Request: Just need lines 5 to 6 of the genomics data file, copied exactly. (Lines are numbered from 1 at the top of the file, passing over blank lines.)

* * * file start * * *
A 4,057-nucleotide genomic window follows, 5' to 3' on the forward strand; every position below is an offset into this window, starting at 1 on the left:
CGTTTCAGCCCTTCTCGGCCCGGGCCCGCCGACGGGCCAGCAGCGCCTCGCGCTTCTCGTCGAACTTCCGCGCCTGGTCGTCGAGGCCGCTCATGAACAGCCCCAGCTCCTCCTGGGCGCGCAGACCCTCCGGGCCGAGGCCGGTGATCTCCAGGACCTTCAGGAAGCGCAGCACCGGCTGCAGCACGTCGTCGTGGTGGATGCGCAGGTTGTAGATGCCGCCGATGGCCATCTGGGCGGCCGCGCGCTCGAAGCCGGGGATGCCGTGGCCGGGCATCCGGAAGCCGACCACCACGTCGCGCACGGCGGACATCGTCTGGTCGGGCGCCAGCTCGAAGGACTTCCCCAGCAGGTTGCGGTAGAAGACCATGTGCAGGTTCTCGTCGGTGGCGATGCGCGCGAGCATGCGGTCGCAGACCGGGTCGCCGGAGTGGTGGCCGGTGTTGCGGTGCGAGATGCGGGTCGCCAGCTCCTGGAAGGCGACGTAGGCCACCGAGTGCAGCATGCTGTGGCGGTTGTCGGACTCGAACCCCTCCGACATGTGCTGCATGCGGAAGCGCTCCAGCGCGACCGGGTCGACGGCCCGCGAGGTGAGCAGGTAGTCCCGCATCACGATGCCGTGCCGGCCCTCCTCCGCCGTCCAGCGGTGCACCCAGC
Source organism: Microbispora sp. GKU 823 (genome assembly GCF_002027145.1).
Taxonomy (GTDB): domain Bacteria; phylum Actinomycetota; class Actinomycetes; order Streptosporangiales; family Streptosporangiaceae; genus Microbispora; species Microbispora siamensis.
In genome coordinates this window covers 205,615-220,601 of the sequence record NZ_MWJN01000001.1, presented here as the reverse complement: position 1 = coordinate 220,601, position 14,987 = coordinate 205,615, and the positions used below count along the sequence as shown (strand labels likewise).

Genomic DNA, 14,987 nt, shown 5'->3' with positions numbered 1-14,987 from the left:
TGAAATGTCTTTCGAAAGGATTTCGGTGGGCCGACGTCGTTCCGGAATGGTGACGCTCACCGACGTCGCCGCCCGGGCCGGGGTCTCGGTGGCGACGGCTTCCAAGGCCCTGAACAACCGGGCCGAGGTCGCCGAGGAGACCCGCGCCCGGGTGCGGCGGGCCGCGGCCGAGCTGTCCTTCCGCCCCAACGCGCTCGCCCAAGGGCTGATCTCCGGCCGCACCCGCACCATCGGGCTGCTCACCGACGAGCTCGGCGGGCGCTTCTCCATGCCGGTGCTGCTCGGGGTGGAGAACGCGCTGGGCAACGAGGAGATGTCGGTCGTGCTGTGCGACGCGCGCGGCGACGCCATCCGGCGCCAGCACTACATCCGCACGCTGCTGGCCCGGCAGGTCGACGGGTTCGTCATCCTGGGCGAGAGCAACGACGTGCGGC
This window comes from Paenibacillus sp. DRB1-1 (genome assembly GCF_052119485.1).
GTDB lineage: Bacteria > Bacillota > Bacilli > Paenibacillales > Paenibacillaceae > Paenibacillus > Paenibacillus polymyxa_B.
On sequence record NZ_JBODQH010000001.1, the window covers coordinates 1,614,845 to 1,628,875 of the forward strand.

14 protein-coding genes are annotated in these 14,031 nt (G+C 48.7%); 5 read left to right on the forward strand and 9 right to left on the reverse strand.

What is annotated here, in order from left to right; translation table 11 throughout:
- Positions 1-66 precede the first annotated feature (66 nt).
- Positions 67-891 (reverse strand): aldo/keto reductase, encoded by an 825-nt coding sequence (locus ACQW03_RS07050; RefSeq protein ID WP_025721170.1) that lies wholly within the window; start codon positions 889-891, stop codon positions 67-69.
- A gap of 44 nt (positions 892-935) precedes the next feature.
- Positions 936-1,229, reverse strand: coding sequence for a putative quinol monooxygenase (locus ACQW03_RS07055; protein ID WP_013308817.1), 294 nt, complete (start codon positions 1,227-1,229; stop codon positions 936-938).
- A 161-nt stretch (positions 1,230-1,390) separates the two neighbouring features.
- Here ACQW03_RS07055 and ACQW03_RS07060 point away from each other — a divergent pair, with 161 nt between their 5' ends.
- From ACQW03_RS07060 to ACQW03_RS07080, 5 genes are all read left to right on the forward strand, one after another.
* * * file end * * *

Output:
In genome coordinates this window covers 205,615-220,601 of the sequence record NZ_MWJN01000001.1, presented here as the reverse complement: position 1 = coordinate 220,601, position 14,987 = coordinate 205,615, and the positions used below count along the sequence as shown (strand labels likewise).

Genomic DNA, 14,987 nt, shown 5'->3' with positions numbered 1-14,987 from the left: